Fort Scott National Cemetery

(Deb) Welcome back, folks. (Frank) [laughs] (Deb) It’s been a great experience for me sharing all the national cemeteries with you this month that are in Kansas and obviously some beautiful places and very appropriate to visit sometime this month or anytime. (Frank) Well, Memorial Day is coming up too. So, it will be a great time. (Deb) Memorial Day is coming up. It’ll be a great time, most of the cemeteries will be decorated and a lot of them will have people there to answer questions or help you find folks. WaKeeney is a State Veteran Cemetery. And that’s really neat, in fact, Dr. Jake and his Calvary crew will be doing the color guard there for their ceremonies. So, even though the national cemeteries are really wonderful, most of the cemeteries will have some kind of veterans’ service. They have the local VFW, American Legion and somebody comes out and does something. So, find out what’s going on in your neighborhood and go out and support those, because these guys work awfully hard that weekend to get around to do all those services. (Frank) So, she’s going to talk to you about Fort Scott. (Deb) Fort Scott National Cemetery is located on the eastern outskirts of the city of Fort Scott. Fort Scott is located midway between Fort Leavenworth, Kansas, and Fort Gibson, Oklahoma, on the route historically known as the Military Road. Fort Scott was established in 1842 and named for Lieutenant General Winfield Scott, then, General-in-Chief of the U.S. Army. The fort’s primary purpose was to maintain a three-way peace among Native American tribes forcibly relocated from Florida and the East, local tribes, and incoming white settlers. Troops guarded caravans on the Santa Fe Trail and patrolled the vast frontier territory. During the 1840s, the Army established a cemetery on the west side of town to accommodate the burial of soldiers who died while stationed at the Fort Scott garrison. In 1861, town officers and citizens of Fort Scott purchased approximately four acres southeast of the old post for use as a community burying ground. Since the cemetery was controlled by the Presbyterian Church, it was known as the Presbyterian Graveyard. After the start of the Civil War, the new cemetery was used for the interment of soldiers stationed at Fort Scott. When Congress approved the creation of national cemeteries in 1862, the cemetery became one of 14 national cemeteries to be designated or established as such that year. On Nov. 15, 1862, the Presbyterian Graveyard and an adjoining tract owned by the Town Company were designated as Fort Scott National Cemetery. After the war’s end in 1865, the remains of those buried in the old military cemetery, as well as other soldiers buried in the vicinity, in Missouri and Kansas, were re-interred at Fort Scott National Cemetery. Following the close of the Indian Wars and resettlement of Native Americans, the Army closed or consolidated many of its small military outposts in the West. As a result, between 1885 and 1907, the federal government vacated numerous military post cemeteries, such as Fort Lincoln, Kansas, and re-interred the remains at Fort Scott National Cemetery. Eugene Fitch Ware, a noted Kansas poet, is buried in Grave 1 in the heart-shaped section of the cemetery. Ware was a Connecticut native who moved to Ft. Scott at the age of 26 in 1867 and spent the remainder of his life in Kansas. Ware served in the 7th Iowa Cavalry during the Civil War and was based at Ft. Scott. After the war, he entered the bar and practiced law at Ft. Scott and became active in Kansas politics. Ware achieved fame as a poet writing under the pseudonym, Ironquill. He was a prolific poet and some of his most famous works include “The Washerwoman’s Song” and “John Brown.” A large native sandstone boulder marks Ware’s grave. The natural beauty of this boulder impressed Ware and one of his final requests was that it be used as his grave marker. Also interred at Fort Scott National Cemetery are the remains of 16 Native American soldiers–all privates in the Indian Regiments of the Union Army who served as invaluable scouts. Fort Scott National Cemetery was listed on the National Register of Historic Places in 1999.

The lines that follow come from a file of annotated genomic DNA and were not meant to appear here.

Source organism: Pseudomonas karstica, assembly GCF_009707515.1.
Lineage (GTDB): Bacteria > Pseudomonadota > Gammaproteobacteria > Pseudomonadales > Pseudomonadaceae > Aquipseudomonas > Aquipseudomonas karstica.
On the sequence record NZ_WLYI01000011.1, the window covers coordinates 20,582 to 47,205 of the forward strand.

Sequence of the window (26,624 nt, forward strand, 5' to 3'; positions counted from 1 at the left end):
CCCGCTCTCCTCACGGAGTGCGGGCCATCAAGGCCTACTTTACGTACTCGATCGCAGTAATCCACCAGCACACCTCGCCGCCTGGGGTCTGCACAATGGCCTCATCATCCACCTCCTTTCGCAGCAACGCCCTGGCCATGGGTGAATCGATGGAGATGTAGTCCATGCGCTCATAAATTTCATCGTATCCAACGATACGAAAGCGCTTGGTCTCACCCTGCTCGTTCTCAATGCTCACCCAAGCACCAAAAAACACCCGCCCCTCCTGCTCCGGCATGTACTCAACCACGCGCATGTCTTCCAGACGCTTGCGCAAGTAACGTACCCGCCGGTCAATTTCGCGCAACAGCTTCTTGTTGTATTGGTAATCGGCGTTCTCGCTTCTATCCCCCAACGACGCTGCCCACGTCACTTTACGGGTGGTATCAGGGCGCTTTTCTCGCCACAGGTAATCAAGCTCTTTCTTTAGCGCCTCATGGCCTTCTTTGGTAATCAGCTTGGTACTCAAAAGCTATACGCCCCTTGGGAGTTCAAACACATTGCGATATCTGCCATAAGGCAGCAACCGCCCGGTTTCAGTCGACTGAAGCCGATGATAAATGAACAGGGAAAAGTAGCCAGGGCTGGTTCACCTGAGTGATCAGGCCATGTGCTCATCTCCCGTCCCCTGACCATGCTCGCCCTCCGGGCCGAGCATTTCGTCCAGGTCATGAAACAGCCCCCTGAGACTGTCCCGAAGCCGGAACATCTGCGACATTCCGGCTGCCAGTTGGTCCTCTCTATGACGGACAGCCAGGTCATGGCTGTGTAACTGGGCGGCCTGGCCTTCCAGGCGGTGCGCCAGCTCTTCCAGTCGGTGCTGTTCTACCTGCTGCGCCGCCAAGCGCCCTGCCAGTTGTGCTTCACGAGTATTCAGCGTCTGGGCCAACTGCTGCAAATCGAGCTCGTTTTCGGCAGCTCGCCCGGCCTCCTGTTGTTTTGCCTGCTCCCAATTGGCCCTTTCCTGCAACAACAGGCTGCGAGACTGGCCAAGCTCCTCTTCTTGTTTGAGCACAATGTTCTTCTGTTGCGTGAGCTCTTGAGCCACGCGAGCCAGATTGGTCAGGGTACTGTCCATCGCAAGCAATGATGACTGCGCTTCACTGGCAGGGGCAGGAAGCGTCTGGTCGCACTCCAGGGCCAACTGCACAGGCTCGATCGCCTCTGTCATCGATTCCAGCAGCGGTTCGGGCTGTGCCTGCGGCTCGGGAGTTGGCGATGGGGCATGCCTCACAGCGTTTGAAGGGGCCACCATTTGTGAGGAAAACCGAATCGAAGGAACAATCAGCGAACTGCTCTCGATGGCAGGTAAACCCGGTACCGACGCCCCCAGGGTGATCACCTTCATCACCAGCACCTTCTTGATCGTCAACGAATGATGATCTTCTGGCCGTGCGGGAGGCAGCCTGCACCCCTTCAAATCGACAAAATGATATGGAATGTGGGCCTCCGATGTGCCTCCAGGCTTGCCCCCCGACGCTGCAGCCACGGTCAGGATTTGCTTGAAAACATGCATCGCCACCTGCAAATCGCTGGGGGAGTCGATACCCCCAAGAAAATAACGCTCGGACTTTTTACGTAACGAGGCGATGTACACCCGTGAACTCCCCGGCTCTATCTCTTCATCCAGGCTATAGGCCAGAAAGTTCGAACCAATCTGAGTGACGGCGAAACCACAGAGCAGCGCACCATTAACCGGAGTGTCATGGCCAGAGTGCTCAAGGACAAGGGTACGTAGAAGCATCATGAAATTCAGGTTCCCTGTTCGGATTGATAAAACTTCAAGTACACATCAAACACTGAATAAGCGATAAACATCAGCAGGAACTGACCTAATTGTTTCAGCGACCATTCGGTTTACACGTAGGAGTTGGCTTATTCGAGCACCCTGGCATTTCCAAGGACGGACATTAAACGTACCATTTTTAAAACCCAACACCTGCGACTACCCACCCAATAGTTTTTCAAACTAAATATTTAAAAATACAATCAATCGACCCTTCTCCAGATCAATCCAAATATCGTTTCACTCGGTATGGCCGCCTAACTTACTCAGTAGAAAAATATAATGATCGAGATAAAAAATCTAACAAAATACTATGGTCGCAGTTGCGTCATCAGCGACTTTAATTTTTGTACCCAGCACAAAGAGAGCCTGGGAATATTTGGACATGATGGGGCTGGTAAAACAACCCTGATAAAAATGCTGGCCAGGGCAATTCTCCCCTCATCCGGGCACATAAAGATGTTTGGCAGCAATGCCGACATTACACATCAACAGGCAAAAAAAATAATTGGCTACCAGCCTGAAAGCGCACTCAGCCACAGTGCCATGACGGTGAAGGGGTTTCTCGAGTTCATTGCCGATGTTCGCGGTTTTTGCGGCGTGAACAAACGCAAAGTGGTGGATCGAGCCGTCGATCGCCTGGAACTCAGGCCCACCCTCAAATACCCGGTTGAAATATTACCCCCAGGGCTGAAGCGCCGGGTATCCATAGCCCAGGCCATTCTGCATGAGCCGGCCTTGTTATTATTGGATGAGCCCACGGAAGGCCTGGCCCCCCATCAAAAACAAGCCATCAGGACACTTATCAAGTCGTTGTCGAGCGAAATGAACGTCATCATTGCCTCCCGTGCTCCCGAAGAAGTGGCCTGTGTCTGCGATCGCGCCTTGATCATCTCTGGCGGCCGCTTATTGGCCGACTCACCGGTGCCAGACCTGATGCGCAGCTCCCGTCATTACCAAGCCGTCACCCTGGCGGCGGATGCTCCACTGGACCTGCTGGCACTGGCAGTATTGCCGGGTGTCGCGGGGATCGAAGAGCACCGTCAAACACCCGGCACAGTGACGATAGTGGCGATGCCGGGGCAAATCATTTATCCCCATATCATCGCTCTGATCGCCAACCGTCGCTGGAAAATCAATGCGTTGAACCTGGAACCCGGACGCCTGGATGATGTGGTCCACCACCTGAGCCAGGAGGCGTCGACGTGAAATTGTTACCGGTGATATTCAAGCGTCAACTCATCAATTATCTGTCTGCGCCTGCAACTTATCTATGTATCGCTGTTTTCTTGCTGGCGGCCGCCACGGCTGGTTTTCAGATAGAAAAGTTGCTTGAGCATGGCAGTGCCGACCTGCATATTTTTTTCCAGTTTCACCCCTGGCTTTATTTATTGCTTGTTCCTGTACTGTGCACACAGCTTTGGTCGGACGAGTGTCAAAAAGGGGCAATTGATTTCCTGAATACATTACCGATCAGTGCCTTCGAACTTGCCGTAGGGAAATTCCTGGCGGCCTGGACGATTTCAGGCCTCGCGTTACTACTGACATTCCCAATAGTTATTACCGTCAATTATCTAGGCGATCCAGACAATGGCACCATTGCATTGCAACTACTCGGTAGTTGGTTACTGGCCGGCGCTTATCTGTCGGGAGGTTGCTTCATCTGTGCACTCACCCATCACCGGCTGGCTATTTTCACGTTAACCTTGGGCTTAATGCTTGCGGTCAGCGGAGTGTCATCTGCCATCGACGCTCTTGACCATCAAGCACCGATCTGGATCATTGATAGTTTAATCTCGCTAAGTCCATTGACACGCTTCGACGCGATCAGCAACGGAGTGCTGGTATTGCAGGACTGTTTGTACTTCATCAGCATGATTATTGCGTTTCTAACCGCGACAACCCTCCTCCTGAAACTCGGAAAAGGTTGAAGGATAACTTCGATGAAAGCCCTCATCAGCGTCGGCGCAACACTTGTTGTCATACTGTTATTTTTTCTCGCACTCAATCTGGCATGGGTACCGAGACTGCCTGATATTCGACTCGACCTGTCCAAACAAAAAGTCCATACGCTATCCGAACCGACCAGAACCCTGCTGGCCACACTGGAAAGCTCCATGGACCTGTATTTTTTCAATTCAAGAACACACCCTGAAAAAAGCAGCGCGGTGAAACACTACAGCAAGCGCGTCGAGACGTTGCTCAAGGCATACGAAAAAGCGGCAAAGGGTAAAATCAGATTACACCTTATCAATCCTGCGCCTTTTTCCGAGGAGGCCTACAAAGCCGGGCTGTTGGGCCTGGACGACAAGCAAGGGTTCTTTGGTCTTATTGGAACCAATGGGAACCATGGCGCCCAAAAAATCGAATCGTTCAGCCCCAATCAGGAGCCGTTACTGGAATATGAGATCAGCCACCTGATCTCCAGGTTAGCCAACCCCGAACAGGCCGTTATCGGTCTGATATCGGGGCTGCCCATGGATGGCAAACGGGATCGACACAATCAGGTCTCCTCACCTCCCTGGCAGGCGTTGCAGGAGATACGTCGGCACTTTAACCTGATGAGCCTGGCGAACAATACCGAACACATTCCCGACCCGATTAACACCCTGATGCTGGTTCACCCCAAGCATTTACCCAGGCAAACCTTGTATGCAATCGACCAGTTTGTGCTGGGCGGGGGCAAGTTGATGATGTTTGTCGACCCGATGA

(Deb) Goodbye to me. (Frank) [sings] Crazy [laughs]. (Deb) Crazy. It’s been crazy. (Frank) I’m Frank. (Deb) I’m Deb. (Frank) And we’ll see you somewhere (Both) Around Kansas.

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